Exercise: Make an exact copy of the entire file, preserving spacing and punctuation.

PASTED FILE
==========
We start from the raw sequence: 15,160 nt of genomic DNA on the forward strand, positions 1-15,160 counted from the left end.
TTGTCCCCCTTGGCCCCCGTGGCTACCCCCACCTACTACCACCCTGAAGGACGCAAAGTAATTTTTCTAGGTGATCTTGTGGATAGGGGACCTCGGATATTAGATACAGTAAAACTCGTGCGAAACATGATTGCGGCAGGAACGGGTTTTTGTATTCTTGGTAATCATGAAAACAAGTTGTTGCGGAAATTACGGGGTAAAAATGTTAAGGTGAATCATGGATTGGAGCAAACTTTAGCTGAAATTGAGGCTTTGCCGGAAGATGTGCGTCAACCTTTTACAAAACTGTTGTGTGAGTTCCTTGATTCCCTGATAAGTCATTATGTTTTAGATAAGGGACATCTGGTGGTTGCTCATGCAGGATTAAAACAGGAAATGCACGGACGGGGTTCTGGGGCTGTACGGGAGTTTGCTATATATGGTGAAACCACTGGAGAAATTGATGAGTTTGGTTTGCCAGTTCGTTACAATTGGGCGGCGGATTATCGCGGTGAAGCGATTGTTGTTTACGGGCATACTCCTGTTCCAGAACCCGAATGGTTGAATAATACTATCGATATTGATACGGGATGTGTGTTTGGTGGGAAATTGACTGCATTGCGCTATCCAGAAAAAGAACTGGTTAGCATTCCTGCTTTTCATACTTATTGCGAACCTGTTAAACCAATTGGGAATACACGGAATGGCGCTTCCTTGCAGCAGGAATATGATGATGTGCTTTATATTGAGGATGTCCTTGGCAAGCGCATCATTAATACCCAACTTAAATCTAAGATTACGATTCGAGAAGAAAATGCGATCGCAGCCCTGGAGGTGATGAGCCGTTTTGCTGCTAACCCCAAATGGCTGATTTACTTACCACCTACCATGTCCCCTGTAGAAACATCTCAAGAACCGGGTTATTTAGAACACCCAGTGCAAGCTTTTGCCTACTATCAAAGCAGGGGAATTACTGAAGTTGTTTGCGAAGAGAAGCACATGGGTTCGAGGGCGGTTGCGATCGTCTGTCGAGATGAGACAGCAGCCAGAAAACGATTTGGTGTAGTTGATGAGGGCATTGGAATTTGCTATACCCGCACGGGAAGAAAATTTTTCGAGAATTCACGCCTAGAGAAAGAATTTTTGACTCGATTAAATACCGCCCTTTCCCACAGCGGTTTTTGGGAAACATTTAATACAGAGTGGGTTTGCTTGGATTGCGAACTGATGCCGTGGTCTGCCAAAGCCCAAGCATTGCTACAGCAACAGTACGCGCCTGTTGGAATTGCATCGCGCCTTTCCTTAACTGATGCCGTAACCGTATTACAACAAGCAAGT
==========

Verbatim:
We start from the raw sequence: 15,160 nt of genomic DNA on the forward strand, positions 1-15,160 counted from the left end.
TTGTCCCCCTTGGCCCCCGTGGCTACCCCCACCTACTACCACCCTGAAGGACGCAAAGTAATTTTTCTAGGTGATCTTGTGGATAGGGGACCTCGGATATTAGATACAGTAAAACTCGTGCGAAACATGATTGCGGCAGGAACGGGTTTTTGTATTCTTGGTAATCATGAAAACAAGTTGTTGCGGAAATTACGGGGTAAAAATGTTAAGGTGAATCATGGATTGGAGCAAACTTTAGCTGAAATTGAGGCTTTGCCGGAAGATGTGCGTCAACCTTTTACAAAACTGTTGTGTGAGTTCCTTGATTCCCTGATAAGTCATTATGTTTTAGATAAGGGACATCTGGTGGTTGCTCATGCAGGATTAAAACAGGAAATGCACGGACGGGGTTCTGGGGCTGTACGGGAGTTTGCTATATATGGTGAAACCACTGGAGAAATTGATGAGTTTGGTTTGCCAGTTCGTTACAATTGGGCGGCGGATTATCGCGGTGAAGCGATTGTTGTTTACGGGCATACTCCTGTTCCAGAACCCGAATGGTTGAATAATACTATCGATATTGATACGGGATGTGTGTTTGGTGGGAAATTGACTGCATTGCGCTATCCAGAAAAAGAACTGGTTAGCATTCCTGCTTTTCATACTTATTGCGAACCTGTTAAACCAATTGGGAATACACGGAATGGCGCTTCCTTGCAGCAGGAATATGATGATGTGCTTTATATTGAGGATGTCCTTGGCAAGCGCATCATTAATACCCAACTTAAATCTAAGATTACGATTCGAGAAGAAAATGCGATCGCAGCCCTGGAGGTGATGAGCCGTTTTGCTGCTAACCCCAAATGGCTGATTTACTTACCACCTACCATGTCCCCTGTAGAAACATCTCAAGAACCGGGTTATTTAGAACACCCAGTGCAAGCTTTTGCCTACTATCAAAGCAGGGGAATTACTGAAGTTGTTTGCGAAGAGAAGCACATGGGTTCGAGGGCGGTTGCGATCGTCTGTCGAGATGAGACAGCAGCCAGAAAACGATTTGGTGTAGTTGATGAGGGCATTGGAATTTGCTATACCCGCACGGGAAGAAAATTTTTCGAGAATTCACGCCTAGAGAAAGAATTTTTGACTCGATTAAATACCGCCCTTTCCCACAGCGGTTTTTGGGAAACATTTAATACAGAGTGGGTTTGCTTGGATTGCGAACTGATGCCGTGGTCTGCCAAAGCCCAAGCATTGCTACAGCAACAGTACGCGCCTGTTGGAATTGCATCGCGCCTTTCCTTAACTGATGCCGTAACCGTATTACAACAAGCAAGT